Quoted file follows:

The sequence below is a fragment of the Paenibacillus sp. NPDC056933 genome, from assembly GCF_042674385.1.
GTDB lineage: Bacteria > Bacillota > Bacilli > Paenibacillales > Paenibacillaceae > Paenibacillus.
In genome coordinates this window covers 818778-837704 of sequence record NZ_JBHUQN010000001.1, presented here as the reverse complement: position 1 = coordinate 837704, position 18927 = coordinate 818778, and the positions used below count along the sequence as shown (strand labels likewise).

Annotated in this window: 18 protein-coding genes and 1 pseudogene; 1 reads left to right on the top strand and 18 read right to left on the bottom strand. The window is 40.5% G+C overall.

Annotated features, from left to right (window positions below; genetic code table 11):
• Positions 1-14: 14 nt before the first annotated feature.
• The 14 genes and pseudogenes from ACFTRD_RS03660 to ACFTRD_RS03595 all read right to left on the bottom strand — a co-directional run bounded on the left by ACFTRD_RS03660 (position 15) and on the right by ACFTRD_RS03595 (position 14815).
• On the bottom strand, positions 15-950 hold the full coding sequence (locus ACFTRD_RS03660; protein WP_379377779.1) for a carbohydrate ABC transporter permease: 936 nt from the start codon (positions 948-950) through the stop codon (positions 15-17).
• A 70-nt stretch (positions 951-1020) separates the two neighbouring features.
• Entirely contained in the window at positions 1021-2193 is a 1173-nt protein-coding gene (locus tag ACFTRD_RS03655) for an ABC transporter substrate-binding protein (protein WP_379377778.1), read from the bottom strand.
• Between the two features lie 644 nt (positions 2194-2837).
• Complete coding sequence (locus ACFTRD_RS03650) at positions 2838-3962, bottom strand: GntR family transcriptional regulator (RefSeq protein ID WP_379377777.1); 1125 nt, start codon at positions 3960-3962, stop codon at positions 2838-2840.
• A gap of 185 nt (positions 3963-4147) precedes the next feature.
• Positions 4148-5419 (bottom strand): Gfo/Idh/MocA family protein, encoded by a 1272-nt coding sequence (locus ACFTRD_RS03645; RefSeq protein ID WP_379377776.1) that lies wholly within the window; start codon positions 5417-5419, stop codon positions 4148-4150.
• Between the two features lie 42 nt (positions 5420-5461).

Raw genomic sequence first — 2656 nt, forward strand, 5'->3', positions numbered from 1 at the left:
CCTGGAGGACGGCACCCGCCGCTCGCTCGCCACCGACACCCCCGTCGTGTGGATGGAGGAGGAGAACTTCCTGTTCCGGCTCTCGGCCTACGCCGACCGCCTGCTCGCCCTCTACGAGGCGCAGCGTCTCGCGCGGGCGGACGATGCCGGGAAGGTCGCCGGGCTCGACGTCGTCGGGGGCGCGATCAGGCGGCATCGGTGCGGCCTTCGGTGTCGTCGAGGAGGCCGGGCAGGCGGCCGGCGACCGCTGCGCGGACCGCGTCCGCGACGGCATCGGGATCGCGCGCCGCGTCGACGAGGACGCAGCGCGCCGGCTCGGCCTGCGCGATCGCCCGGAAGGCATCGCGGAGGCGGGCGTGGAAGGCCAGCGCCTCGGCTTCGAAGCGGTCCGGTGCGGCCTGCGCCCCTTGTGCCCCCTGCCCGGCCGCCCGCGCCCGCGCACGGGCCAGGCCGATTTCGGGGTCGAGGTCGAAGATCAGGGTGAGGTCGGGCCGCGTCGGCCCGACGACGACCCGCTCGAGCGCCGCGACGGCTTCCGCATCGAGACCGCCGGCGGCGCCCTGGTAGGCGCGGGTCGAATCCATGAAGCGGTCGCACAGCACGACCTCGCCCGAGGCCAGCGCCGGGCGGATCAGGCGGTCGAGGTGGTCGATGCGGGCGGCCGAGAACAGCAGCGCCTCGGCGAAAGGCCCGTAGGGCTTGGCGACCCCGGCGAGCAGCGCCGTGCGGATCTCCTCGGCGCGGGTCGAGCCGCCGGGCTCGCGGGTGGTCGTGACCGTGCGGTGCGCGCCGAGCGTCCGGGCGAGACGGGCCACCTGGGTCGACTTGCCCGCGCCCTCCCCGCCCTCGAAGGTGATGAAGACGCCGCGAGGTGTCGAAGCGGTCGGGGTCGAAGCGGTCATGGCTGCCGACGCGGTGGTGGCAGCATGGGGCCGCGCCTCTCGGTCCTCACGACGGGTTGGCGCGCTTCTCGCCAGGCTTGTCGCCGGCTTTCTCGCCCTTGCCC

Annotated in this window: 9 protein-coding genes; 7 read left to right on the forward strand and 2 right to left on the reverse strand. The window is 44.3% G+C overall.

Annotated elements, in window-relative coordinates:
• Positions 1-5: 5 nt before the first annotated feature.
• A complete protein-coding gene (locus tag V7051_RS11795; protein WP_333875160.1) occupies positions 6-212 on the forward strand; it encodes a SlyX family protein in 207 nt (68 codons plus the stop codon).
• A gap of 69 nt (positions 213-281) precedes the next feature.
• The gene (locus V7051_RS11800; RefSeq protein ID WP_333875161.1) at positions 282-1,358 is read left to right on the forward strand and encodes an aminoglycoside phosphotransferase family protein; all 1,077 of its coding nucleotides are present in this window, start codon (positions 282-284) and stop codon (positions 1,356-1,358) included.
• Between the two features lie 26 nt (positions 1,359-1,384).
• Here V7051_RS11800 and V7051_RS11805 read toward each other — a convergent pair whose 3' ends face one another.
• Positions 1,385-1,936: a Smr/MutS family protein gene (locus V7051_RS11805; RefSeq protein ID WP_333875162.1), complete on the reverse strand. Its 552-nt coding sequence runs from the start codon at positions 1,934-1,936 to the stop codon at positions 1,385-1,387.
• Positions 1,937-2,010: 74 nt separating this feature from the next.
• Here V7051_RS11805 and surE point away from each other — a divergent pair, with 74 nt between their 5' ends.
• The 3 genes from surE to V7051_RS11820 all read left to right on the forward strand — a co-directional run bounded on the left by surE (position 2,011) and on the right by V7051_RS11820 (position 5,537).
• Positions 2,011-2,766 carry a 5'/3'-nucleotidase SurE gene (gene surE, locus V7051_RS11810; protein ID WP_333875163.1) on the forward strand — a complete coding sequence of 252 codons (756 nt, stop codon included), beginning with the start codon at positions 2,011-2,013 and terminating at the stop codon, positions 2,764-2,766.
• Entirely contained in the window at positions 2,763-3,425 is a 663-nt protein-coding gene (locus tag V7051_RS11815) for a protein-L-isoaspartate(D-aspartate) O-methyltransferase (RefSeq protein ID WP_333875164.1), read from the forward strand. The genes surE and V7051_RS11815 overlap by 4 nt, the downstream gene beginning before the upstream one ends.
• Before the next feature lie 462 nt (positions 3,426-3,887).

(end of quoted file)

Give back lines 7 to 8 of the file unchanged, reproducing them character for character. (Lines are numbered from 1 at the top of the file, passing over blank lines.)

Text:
• The 14 genes and pseudogenes from ACFTRD_RS03660 to ACFTRD_RS03595 all read right to left on the bottom strand — a co-directional run bounded on the left by ACFTRD_RS03660 (position 15) and on the right by ACFTRD_RS03595 (position 14815).
• On the bottom strand, positions 15-950 hold the full coding sequence (locus ACFTRD_RS03660; protein WP_379377779.1) for a carbohydrate ABC transporter permease: 936 nt from the start codon (positions 948-950) through the stop codon (positions 15-17).